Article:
The Masonic term "go dark" means that a lodge ceases to operate as a lodge.
When a lodge "goes dark" or is said to have "gone dark"; it either:
1. Ceases to exist as a lodge (permanently closes its doors),...or
2. "Went dark" and ceased to have Stated Meetings for an agreed upon period of time:
A. This occurs in farming communities wherein when a large number of the lodge's members are farmers and must tend to their crops during the Summer; it is agreed that the lodge should "go dark" (no meetings) until Fall when their crops have been harvested.
This also applies to other trades and livelihoods such as if a large number of the lodge's members are fishermen and are at sea for periods of time or military lodges whose members are deployed.
B. Some lodges "go dark" for a period of time each year. Some lodges choose not to "go dark" during any period of time during the year. And, some lodges "go dark" (do not have Stated Meetings, especially during the Summer) and members are delegated to tend to other Masonic duties such as:
1. Large job Lodge maintenance (cleaning, polishing or stripping of the lodge's floors, painting, etc.)
2. Clean up and or mowing or trimming at Masonic cemeteries and widow's homes; visiting the elderly or those in nursing homes and hospitals.
3. Highway cleanup, community partnerships, charitable acts, etc.
4. If the lodge offers a Masonic scholarship, the lodge's delegated scholarship team contacts local area high school(s) and begins the application process for the next school year. Masonic scholarships are typically education scholarships offered by the lodge to qualifying high school students in their local community who wish to attend university. Qualifications vary between lodges, but most are based on a student's academic grades and their financial need. There are no requirements placed upon the student to become a member of the lodge in the future.
Here is what Albert Mackey, Freemason author and historian, said in his Revised Encyclopedia of Freemasonry (1929) page 262 about "Darkness":
"Darkness has, in all the systems of initiation, been deemed a symbol of ignorance, and so opposed to light, which is the symbol of knowledge. Hence the rule, that the eye should not see until the heart has conceived the true nature of those beauties which constitute the mysteries of the Order.
In the Ancient Mysteries, the aspirant (candidate) was always shrouded in darkness as a preparatory step to the reception of the full light of knowledge. Among the Druids of Britain, the period was 9 days and nights; in the Grecian Mysteries, it was 3 times 9 days; while among the Persians, according to Porphyry, it was extended to the almost incredible period of 50 days of darkness, solitude and fasting.
Because, according to all the cosmogonies, (the study of the origin of the universe) accounts of the universe, darkness existed before light was created, darkness was originally worshipped as the firstborn, as the progenitor of day and the state of existence before creation.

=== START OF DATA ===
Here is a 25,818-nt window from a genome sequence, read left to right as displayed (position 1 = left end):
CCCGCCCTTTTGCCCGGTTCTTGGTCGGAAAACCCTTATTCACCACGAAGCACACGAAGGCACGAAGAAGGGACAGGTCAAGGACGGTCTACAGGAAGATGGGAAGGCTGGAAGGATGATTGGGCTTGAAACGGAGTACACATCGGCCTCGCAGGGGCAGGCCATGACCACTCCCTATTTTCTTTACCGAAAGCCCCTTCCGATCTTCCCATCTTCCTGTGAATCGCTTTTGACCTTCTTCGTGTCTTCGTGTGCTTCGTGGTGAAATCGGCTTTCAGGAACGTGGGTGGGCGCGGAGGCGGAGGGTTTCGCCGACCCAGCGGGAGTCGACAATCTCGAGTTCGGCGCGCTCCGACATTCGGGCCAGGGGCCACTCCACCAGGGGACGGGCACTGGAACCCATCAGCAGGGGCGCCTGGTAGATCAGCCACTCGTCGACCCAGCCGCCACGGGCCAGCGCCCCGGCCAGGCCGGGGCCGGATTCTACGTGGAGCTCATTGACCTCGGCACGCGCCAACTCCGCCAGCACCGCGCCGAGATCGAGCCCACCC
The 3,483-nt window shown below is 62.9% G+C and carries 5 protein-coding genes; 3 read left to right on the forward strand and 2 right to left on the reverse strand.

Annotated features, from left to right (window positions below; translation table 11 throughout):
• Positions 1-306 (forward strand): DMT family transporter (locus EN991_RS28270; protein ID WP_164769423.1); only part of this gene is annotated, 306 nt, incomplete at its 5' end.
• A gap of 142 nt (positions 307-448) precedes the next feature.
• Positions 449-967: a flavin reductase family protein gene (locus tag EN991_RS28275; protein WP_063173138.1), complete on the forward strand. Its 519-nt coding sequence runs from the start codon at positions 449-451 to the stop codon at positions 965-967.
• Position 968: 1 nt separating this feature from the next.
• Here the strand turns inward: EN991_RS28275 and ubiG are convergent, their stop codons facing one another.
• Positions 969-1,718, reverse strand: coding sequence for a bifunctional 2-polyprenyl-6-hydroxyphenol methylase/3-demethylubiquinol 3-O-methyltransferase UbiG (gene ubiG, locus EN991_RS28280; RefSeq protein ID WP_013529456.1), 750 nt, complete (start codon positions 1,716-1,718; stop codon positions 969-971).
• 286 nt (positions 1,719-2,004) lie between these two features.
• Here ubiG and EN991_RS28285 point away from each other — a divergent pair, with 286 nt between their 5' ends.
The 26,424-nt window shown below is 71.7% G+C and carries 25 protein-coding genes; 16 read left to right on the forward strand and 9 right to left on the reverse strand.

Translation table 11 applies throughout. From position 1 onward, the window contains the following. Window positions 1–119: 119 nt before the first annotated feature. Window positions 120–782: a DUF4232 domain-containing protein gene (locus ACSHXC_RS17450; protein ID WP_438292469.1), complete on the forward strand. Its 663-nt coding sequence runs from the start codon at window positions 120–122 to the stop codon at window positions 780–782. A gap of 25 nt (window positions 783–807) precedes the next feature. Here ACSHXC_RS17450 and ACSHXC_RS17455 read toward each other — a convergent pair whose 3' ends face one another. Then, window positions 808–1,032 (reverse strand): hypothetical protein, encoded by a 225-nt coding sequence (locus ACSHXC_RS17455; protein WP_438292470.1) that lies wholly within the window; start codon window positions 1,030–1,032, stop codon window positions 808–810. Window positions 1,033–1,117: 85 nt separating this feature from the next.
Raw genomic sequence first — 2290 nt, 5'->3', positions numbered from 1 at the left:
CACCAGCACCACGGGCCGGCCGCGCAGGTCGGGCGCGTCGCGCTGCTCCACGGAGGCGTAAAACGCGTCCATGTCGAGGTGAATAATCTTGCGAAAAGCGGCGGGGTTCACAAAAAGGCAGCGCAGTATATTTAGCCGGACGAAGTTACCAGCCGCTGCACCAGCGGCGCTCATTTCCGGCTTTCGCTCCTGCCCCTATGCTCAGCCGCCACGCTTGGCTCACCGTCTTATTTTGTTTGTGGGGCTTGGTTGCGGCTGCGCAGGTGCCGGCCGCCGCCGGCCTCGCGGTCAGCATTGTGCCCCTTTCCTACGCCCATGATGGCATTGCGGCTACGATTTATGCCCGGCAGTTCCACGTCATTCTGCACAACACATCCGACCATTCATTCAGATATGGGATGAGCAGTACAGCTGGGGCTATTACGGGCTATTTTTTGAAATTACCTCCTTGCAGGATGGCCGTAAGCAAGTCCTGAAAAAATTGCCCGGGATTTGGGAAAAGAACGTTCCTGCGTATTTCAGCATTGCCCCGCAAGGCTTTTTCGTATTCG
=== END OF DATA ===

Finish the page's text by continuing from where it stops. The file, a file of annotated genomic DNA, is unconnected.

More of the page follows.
The apostrophe of Young to Night embodies the feelings which gave origin to this debasing worship of darkness:
O majestic night! Nature's great ancestor! Day's elder born! And fated to survive the transient sun! By mortals and immortals seen with awe!
Freemasonry has restored darkness to its proper place as a state of preparation; the symbol of that antemundane (being or occurring before the creation of the world) chaos from whence light issued at the Divine command; of the state of nonentity before birth, and of ignorance before the reception of knowledge.
Hence, in the Ancient Mysteries, the release of the aspirant (candidate) from solitude and darkness was called the act of regeneration, and he was said to be born again, or to be raised from the dead.
And in Freemasonry, the darkness which envelops the mind of the uninitiated being removed by the bright effulgence of Masonic light, Freemasons are appropriately called the "sons of light."
In Doctor Oliver's Signs and Symbols, there is a lecture "On the Mysterious Darkness of the Third Degree." This refers to the ceremony of enveloping the room in darkness when that Degree is conferred - a ceremony once always observed, but now, in this country at least, (e.g. United States), frequently but improperly omitted.
The darkness here is a symbol of death, the lesson taught in the Degree, while the subsequent renewal of light refers to that other and subsequent lesson of eternal life.
Simon Sez: Both Dr. Oliver (1782-1867) and Dr. Albert Mackey (1807-1881) were renowned Masonic historians and authors. Dr. George Oliver lived in Lincolnshire, England. Dr. Albert Mackey lived in Charleston, South Carolina.
To "go dark" has no racial connotations, whatsoever, as it is well known that Freemasonry accepts as its members men of all different religions and races.
The term "go dark" does not have any satanic meaning of any kind as Freemasonry is based upon a belief in a Supreme Being. In different languages around the world the Supreme Being is called such names as: God, Yahweh, Jehovah, Allah, YHWH (as seen in the Torah and the Old Testament), Jehovah, Lord, King of Kings and many, many more, as found in the Holy Scriptures.
Our lifelong quest of attaining more "light" refers to attaining mental illumination and journeying toward becoming a living representation of what the Supreme Being designed us to be upon his "trestleboard", (the Holy Scriptures.)